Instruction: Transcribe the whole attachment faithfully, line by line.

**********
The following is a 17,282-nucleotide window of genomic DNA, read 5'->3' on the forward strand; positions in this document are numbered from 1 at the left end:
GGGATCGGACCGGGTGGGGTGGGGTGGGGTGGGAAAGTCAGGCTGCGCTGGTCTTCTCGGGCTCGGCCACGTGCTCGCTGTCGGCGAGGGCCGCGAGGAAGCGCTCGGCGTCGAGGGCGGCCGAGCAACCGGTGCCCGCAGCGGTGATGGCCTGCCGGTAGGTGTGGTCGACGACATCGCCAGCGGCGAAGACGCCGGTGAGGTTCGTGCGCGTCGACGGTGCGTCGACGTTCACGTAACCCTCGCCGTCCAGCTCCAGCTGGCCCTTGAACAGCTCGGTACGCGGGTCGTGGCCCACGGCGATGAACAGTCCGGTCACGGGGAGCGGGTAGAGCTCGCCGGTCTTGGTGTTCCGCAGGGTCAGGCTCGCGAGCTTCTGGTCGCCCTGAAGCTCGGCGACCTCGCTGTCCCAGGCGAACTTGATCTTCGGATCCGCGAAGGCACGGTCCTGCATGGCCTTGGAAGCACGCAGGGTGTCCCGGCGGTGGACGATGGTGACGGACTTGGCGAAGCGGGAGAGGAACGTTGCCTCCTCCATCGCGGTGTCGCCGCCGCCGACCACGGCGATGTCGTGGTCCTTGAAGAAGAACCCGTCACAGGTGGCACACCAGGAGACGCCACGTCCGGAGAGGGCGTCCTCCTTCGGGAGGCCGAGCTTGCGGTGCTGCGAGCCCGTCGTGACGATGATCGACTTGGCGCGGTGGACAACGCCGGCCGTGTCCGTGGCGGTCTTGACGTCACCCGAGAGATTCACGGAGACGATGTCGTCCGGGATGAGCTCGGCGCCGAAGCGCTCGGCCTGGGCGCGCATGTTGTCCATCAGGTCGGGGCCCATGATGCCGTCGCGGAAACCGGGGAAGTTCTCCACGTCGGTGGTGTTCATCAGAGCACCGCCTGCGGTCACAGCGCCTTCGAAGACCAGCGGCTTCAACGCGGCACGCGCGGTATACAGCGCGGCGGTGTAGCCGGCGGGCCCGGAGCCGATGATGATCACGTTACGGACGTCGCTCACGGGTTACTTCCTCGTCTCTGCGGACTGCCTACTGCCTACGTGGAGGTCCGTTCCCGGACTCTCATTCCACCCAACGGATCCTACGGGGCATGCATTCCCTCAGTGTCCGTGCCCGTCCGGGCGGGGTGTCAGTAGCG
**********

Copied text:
The following is a 17,282-nucleotide window of genomic DNA, read 5'->3' on the forward strand; positions in this document are numbered from 1 at the left end:
GGGATCGGACCGGGTGGGGTGGGGTGGGGTGGGAAAGTCAGGCTGCGCTGGTCTTCTCGGGCTCGGCCACGTGCTCGCTGTCGGCGAGGGCCGCGAGGAAGCGCTCGGCGTCGAGGGCGGCCGAGCAACCGGTGCCCGCAGCGGTGATGGCCTGCCGGTAGGTGTGGTCGACGACATCGCCAGCGGCGAAGACGCCGGTGAGGTTCGTGCGCGTCGACGGTGCGTCGACGTTCACGTAACCCTCGCCGTCCAGCTCCAGCTGGCCCTTGAACAGCTCGGTACGCGGGTCGTGGCCCACGGCGATGAACAGTCCGGTCACGGGGAGCGGGTAGAGCTCGCCGGTCTTGGTGTTCCGCAGGGTCAGGCTCGCGAGCTTCTGGTCGCCCTGAAGCTCGGCGACCTCGCTGTCCCAGGCGAACTTGATCTTCGGATCCGCGAAGGCACGGTCCTGCATGGCCTTGGAAGCACGCAGGGTGTCCCGGCGGTGGACGATGGTGACGGACTTGGCGAAGCGGGAGAGGAACGTTGCCTCCTCCATCGCGGTGTCGCCGCCGCCGACCACGGCGATGTCGTGGTCCTTGAAGAAGAACCCGTCACAGGTGGCACACCAGGAGACGCCACGTCCGGAGAGGGCGTCCTCCTTCGGGAGGCCGAGCTTGCGGTGCTGCGAGCCCGTCGTGACGATGATCGACTTGGCGCGGTGGACAACGCCGGCCGTGTCCGTGGCGGTCTTGACGTCACCCGAGAGATTCACGGAGACGATGTCGTCCGGGATGAGCTCGGCGCCGAAGCGCTCGGCCTGGGCGCGCATGTTGTCCATCAGGTCGGGGCCCATGATGCCGTCGCGGAAACCGGGGAAGTTCTCCACGTCGGTGGTGTTCATCAGAGCACCGCCTGCGGTCACAGCGCCTTCGAAGACCAGCGGCTTCAACGCGGCACGCGCGGTATACAGCGCGGCGGTGTAGCCGGCGGGCCCGGAGCCGATGATGATCACGTTACGGACGTCGCTCACGGGTTACTTCCTCGTCTCTGCGGACTGCCTACTGCCTACGTGGAGGTCCGTTCCCGGACTCTCATTCCACCCAACGGATCCTACGGGGCATGCATTCCCTCAGTGTCCGTGCCCGTCCGGGCGGGGTGTCAGTAGCG